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I'm stumped rigth now by some strange behavior by Spring's resource locations in my main project. I've made a smaller, simpler Spring projet to replicate my problem and I can't get it to work (ie: I've got the same problem as my main project).
Basically, I'm using a JAR file to stock all non-class files, which includes the spring xml bean configuration, and other files (text ones). I'm also using Eclipse as an IDE, if that could be the source of the problem.
Steps are this:
I got a bean class that is resource loader aware. It has two properties, one string and one Resource. It also got an init method once all properties are set. It should be able the get a resource from it's resourceLoader using the String property. However, Spring is not even able to create the Resource property using the file name I give it.
All files I try to get are located in the same JAR as the spring bean XML. The thing is, since Spring breaks during the bean instanciation, that should mean the JAR is accessible and that the files within it are accessible as well.
But, for all my tests, both files in the JAR (besides the XML) remain invisible to Spring.
Here is the source code for all classes:
The Spring bean configuration XML:
The JAR file "fichier.jar" is in the classpath during execution and contains the following files:
Here is an error message that I get when I try to execute the main class:
Any help would be appreciated. Thanks in advance.
(Edit: inserted line breaks in extremely long stack-trace lines to make post a reasonable width -- Paul C)
Perfection cannot be attained, but must be aimed for.
Hidden way over there in the far right of the error message, three screens to the right with the horizontal scroll bar, is this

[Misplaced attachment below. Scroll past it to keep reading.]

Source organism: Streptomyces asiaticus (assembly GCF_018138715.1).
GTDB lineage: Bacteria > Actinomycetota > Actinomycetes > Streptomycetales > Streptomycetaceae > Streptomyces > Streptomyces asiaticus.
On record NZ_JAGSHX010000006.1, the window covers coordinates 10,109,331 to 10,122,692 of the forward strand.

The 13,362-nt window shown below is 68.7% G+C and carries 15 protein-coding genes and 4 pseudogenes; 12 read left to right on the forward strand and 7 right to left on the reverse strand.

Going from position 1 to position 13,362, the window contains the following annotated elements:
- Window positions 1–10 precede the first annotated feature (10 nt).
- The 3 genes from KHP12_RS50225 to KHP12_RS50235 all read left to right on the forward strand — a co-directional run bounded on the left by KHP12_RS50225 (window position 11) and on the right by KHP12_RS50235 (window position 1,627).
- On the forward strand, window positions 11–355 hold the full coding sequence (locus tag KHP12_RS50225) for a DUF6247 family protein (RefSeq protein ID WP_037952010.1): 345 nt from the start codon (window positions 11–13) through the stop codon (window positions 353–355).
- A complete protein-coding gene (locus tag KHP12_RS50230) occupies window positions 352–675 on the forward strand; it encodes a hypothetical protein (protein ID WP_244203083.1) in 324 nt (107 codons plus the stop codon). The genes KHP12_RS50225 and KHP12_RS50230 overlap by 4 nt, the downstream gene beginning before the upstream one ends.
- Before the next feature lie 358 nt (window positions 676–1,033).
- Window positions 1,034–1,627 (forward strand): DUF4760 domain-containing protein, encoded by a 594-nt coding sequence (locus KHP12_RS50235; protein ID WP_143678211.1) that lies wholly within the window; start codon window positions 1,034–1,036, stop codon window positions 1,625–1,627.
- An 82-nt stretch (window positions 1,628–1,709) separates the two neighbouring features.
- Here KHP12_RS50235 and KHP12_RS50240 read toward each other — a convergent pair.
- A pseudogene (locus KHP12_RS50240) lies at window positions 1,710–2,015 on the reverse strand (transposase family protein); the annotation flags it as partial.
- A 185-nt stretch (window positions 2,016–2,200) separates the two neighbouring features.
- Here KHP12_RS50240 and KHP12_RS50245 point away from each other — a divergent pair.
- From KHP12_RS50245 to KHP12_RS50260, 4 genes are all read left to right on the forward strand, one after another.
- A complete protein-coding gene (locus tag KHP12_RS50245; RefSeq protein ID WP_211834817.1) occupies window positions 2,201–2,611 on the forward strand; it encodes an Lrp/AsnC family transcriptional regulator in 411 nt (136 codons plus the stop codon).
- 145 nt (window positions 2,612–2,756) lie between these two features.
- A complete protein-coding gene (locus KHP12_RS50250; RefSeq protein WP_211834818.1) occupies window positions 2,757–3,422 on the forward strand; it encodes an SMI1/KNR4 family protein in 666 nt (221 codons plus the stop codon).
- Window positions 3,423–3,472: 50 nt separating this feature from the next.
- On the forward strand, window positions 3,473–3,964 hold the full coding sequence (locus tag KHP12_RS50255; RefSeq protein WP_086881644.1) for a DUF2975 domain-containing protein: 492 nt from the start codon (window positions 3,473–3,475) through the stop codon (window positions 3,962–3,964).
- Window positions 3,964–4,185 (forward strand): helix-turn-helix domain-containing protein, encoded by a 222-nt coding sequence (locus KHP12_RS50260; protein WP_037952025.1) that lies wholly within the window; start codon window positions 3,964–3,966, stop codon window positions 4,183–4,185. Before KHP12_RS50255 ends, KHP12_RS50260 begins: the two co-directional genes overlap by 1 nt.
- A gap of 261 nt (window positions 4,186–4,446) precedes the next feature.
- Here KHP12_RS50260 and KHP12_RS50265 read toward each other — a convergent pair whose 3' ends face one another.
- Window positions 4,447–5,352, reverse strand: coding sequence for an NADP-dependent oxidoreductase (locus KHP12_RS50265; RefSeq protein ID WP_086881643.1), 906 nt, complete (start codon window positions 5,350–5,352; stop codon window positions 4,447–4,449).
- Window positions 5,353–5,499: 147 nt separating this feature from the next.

cannot be resolved to absolute file path because it does not reside in the file system
And you're getting a FileNotFoundException. So something in the bean creation is under the mistaken impression that you
are giving it a file name. Perhaps that's because of line 17 in your bean class which calls a getFile() method? I'm just guessing,
I know very little about Spring.
Joined: Dec 07, 2009
I tried to put the text file location as this in the config.xml: "classpath:/test2.txt" (same for the other), but the error message is exactly the same (ie: the last part of the URL reads as fichiers.jar!/test2.txt, same as before).
I should have mentioned it clearly in the original post, but the three files are at the root of the "fichiers.jar" archive. In the original project that was not the case, but I quickly found with this test that it did not matter either way, as Spring did not manage to find it.
As for your question Paul, the stacktrace shows that the error occurs during Spring bean initialisation, and not in the class itself. Even then, the whole point of this little project is to act like a test case, it must not fail anywhere because it mimics the desired outcome, which is to have access to the files from within the class for further use, from resources given by Spring.
A few things I noticed since yesterday: